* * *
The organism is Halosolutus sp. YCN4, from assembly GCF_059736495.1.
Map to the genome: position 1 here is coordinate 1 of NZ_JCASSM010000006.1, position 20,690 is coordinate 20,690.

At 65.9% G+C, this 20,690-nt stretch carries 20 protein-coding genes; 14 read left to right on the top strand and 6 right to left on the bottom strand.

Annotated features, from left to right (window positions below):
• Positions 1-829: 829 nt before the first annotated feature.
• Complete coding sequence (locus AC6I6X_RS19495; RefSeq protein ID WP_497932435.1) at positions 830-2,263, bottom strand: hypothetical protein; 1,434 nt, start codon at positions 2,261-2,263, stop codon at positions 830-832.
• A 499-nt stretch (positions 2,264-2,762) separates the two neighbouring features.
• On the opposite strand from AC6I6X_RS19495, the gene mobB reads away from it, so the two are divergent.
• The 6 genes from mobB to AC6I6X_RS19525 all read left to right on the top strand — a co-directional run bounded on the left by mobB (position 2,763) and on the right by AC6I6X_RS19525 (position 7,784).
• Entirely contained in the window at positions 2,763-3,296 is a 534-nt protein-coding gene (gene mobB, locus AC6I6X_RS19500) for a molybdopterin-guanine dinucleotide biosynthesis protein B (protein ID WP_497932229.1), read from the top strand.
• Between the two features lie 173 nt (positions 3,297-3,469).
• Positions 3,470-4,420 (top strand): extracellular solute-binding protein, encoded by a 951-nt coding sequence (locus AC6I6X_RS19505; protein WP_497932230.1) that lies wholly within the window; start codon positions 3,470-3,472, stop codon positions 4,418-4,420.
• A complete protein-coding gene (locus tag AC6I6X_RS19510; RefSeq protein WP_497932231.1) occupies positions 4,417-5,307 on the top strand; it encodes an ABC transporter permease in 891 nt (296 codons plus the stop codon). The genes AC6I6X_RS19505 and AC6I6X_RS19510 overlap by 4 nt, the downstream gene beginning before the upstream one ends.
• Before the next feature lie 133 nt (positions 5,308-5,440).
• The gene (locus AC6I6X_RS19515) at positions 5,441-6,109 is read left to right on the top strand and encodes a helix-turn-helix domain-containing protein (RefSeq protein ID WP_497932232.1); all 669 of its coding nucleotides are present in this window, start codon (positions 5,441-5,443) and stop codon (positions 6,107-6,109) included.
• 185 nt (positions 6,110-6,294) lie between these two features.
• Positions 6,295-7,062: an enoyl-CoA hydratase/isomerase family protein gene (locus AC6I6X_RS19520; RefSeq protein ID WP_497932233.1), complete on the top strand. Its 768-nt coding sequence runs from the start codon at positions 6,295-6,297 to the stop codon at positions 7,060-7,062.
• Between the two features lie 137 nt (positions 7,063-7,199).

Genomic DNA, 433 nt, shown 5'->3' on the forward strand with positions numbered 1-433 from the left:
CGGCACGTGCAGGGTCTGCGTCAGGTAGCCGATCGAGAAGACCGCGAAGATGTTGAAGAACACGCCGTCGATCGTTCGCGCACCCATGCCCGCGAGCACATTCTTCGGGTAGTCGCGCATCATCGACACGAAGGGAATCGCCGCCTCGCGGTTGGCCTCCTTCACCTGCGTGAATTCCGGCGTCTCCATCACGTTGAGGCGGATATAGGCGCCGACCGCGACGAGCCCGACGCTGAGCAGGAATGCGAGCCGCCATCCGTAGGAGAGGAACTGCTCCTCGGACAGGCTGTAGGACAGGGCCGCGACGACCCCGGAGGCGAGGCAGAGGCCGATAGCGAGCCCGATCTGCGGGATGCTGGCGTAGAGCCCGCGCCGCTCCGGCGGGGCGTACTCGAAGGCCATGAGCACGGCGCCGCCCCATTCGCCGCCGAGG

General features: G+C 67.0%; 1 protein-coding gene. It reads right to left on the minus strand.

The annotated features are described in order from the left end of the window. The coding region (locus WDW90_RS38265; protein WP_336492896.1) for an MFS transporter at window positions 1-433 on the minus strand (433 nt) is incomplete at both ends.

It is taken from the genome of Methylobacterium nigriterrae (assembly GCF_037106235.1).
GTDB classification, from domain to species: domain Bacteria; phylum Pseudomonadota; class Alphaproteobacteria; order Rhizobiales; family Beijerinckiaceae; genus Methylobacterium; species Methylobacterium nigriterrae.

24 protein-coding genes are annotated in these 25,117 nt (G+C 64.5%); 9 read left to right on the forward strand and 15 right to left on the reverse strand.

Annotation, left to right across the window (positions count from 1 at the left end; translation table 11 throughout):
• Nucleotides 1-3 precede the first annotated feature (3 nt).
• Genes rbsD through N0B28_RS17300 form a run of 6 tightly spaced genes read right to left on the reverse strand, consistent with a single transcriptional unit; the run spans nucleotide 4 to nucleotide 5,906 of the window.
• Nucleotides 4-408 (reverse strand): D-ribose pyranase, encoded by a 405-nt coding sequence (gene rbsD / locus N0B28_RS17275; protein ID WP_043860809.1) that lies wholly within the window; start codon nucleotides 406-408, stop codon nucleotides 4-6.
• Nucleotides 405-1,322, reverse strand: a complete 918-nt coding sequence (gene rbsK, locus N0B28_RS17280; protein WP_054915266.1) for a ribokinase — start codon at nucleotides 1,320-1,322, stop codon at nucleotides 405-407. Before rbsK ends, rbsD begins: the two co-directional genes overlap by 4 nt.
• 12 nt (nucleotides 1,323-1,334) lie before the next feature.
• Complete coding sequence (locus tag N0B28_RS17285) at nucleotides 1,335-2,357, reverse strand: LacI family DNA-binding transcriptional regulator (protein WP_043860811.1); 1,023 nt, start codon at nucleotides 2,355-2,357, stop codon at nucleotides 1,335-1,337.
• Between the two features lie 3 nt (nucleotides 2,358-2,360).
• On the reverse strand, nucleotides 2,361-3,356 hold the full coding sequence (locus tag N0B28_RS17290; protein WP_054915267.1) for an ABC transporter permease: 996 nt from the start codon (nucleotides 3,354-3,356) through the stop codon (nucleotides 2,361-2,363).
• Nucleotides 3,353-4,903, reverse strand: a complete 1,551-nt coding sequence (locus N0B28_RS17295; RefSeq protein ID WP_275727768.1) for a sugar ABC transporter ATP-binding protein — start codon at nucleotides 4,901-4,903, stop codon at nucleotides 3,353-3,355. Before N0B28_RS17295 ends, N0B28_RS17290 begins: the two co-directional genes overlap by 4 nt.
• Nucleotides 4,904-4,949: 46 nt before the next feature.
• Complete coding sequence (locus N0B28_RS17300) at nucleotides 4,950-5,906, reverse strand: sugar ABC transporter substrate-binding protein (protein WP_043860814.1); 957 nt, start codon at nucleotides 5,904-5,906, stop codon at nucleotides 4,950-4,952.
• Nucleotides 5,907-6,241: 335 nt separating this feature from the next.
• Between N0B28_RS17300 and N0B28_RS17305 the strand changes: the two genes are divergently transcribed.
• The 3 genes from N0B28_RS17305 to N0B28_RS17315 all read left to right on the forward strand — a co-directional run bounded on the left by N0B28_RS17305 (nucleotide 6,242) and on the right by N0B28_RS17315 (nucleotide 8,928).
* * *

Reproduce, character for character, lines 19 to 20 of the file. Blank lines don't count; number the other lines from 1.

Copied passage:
Genomic DNA, 433 nt, shown 5'->3' on the forward strand with positions numbered 1-433 from the left:
CGGCACGTGCAGGGTCTGCGTCAGGTAGCCGATCGAGAAGACCGCGAAGATGTTGAAGAACACGCCGTCGATCGTTCGCGCACCCATGCCCGCGAGCACATTCTTCGGGTAGTCGCGCATCATCGACACGAAGGGAATCGCCGCCTCGCGGTTGGCCTCCTTCACCTGCGTGAATTCCGGCGTCTCCATCACGTTGAGGCGGATATAGGCGCCGACCGCGACGAGCCCGACGCTGAGCAGGAATGCGAGCCGCCATCCGTAGGAGAGGAACTGCTCCTCGGACAGGCTGTAGGACAGGGCCGCGACGACCCCGGAGGCGAGGCAGAGGCCGATAGCGAGCCCGATCTGCGGGATGCTGGCGTAGAGCCCGCGCCGCTCCGGCGGGGCGTACTCGAAGGCCATGAGCACGGCGCCGCCCCATTCGCCGCCGAGG